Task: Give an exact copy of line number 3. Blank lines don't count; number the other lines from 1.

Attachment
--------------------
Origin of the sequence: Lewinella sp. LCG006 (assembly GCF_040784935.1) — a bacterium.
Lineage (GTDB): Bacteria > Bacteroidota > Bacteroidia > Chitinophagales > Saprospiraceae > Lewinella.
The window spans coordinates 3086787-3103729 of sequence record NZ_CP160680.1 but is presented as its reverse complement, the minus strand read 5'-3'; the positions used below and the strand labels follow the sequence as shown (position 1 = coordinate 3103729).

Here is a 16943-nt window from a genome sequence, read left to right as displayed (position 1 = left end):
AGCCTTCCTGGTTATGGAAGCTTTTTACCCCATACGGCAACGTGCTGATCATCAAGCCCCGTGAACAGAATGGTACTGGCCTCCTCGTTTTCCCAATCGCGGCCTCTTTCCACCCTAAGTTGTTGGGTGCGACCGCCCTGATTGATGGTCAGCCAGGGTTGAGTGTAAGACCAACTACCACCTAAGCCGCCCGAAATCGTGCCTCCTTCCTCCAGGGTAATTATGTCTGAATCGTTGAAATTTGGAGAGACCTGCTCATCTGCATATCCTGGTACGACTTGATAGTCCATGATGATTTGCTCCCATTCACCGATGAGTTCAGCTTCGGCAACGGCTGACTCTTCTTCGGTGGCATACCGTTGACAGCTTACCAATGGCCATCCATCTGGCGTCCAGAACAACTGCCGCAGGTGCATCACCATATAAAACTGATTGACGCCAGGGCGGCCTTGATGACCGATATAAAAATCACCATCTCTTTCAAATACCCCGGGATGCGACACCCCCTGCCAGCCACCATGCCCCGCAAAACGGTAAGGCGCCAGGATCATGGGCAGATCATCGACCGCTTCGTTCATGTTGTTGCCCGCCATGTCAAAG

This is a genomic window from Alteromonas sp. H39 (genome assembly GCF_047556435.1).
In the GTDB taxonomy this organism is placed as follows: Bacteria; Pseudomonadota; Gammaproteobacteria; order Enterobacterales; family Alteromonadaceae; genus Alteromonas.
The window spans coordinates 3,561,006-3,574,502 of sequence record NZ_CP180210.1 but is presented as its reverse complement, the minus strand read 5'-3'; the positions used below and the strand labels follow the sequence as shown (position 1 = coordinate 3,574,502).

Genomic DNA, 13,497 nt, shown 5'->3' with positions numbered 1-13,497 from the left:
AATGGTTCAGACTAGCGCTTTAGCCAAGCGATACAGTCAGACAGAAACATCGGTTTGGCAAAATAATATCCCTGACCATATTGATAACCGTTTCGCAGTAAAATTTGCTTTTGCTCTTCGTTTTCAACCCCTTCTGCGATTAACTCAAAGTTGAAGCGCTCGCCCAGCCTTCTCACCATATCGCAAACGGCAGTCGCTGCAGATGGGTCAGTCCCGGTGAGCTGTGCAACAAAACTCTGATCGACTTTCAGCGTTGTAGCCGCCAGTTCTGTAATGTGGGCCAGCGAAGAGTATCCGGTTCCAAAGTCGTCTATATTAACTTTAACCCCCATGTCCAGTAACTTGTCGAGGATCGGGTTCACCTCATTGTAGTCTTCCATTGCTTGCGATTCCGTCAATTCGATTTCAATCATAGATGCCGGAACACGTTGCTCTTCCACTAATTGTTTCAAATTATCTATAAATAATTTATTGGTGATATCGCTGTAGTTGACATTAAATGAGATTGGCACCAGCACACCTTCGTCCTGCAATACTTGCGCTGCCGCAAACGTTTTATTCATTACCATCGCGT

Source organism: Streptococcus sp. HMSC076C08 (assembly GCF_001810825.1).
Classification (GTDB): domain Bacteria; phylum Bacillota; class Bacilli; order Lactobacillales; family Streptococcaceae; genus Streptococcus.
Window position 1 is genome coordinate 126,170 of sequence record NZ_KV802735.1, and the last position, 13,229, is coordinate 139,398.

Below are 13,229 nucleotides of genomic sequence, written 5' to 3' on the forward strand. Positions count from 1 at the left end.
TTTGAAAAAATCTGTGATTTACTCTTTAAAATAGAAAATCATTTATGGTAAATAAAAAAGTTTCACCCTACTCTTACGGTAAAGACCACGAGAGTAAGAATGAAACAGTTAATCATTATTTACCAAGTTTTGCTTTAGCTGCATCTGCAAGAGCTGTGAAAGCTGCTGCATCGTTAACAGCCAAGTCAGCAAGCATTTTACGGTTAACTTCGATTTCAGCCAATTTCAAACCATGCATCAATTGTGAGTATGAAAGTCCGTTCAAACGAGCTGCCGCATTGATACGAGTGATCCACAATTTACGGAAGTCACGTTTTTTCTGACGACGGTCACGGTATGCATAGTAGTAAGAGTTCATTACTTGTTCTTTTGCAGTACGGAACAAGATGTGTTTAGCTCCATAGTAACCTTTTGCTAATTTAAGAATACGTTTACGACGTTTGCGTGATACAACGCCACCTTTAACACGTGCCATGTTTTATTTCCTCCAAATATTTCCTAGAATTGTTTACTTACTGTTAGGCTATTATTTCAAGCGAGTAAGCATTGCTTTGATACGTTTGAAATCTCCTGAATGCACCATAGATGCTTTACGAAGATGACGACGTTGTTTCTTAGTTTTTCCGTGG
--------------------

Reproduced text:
The window spans coordinates 3086787-3103729 of sequence record NZ_CP160680.1 but is presented as its reverse complement, the minus strand read 5'-3'; the positions used below and the strand labels follow the sequence as shown (position 1 = coordinate 3103729).